Finding Uncommon Birds: Lewis’s Woodpecker


The Idaho State Bird List describes the Lewis’s Woodpecker as “uncommon and local.” Most of the time, that means they can be hard to find. Among the better places to find the species in the middle part of the Salmon River Canyon. So WC and Mrs. WC set out to Riggins, Idaho, at the confluence of the Little Salmon River and the main stem, the Salmon River itself, and followed Salmon River Road upstream.

There were some challenges. The Salmon River drains the Idaho Batholith, a deeply dissected mass of granitic rock. The river winds through a canyon that is 2,500 – 5,000 feet deep. Seriously winds. So the road seriously winds, too,

Salmon River and the Salmon River Canyon

Salmon River and the Salmon River Canyon

It’s mostly a single lane road, sketchy in places, and has some bridges that do not inspire confidence.

Yes, that's an auto bridge. No it does not inspire confidence.

Yes, that’s an auto bridge. No it does not inspire confidence.

The air temperature was 96° F. WC has lived in Alaska all of his life. WC is not adapted, shall we say, to temperatures much above 80° F. Remember WC’s Rule for Living with Extreme Temperature: There is no practical limit to the amount of clothes you can put on to stay warm. There is a practical limit to how many clothes you can take off to stay cool.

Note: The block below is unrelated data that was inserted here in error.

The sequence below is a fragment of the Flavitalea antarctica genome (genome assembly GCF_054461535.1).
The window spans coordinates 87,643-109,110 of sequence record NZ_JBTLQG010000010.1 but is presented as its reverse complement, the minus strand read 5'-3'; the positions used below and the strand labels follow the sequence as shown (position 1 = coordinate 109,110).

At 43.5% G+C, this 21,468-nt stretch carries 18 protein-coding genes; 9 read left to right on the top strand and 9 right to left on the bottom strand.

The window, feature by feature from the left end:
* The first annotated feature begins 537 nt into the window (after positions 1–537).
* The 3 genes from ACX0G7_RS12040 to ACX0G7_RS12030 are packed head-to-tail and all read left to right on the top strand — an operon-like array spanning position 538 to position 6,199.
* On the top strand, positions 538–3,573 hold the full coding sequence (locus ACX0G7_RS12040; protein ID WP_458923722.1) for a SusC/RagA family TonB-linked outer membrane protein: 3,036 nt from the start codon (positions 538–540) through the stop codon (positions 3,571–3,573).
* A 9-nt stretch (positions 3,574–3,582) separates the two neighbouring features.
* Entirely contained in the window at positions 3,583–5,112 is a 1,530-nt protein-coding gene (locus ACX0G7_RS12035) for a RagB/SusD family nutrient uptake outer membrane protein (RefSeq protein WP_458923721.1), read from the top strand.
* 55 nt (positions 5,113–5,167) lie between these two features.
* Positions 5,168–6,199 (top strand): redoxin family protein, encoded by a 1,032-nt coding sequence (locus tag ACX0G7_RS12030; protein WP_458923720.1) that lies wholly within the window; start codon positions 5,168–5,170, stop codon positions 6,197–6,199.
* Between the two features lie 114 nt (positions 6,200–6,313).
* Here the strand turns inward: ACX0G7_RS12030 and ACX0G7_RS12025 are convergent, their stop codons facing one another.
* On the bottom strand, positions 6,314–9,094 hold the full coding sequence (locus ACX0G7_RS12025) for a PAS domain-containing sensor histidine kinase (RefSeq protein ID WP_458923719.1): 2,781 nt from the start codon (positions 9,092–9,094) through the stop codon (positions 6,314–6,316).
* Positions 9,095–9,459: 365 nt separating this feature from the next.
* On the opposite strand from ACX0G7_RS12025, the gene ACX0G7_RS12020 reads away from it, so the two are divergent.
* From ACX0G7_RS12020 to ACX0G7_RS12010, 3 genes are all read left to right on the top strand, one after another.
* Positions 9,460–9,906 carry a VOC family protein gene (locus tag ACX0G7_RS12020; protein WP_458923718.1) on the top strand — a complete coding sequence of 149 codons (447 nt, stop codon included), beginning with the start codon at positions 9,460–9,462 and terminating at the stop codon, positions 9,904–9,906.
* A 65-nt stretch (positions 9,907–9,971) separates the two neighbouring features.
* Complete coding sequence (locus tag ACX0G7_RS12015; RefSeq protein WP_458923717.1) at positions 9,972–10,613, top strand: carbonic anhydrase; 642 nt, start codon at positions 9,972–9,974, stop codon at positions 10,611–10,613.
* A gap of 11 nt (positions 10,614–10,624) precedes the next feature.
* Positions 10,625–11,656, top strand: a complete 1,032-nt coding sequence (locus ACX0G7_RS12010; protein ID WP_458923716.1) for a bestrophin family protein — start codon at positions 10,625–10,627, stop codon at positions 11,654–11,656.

And the mid-day light in the canyon, with the glare off the light grey rock and the water, was pretty harsh. But Mrs. WC found a bird, which led us to a nest.

Lewis's Woodpecker with Food for the Kids, Salmon River Canyon, Idaho

Lewis’s Woodpecker with Food for the Kids, Salmon River Canyon, Idaho

The entrance to the nest cavity pointed out over the river, putting the bird in heavy shadow. Even with spot exposure, there’s a lot of detail lost. But after feeding the kids, the bird moved to the sunny side of the snag and posed.

Lewis's Woodpecker, Salmon River Canyon, Idaho

Lewis’s Woodpecker, Salmon River Canyon, Idaho

Still harsh light, but better lit. By the way, the bird isn’t calling in the photo; it’s panting.

Wait, you say, why not come to the Salmon River Canyon in the early morning or early evening, when the light isn’t so harsh? The answer is that the canyon is so deep and so steep-walled that it doesn’t get much, if any, of that sweet early or late light. By the time light reaches the canyon floor, it’s already harsh.

Still, WC has decent if not great photos of a species he didn’t have before. With sufficient fluids, WC may recover and go on to photograph other birds. But bless the air conditioning on our aging Dodge Dakota pickup. And the cooperative Lewis’s Woodpeckers along the Salmon River.

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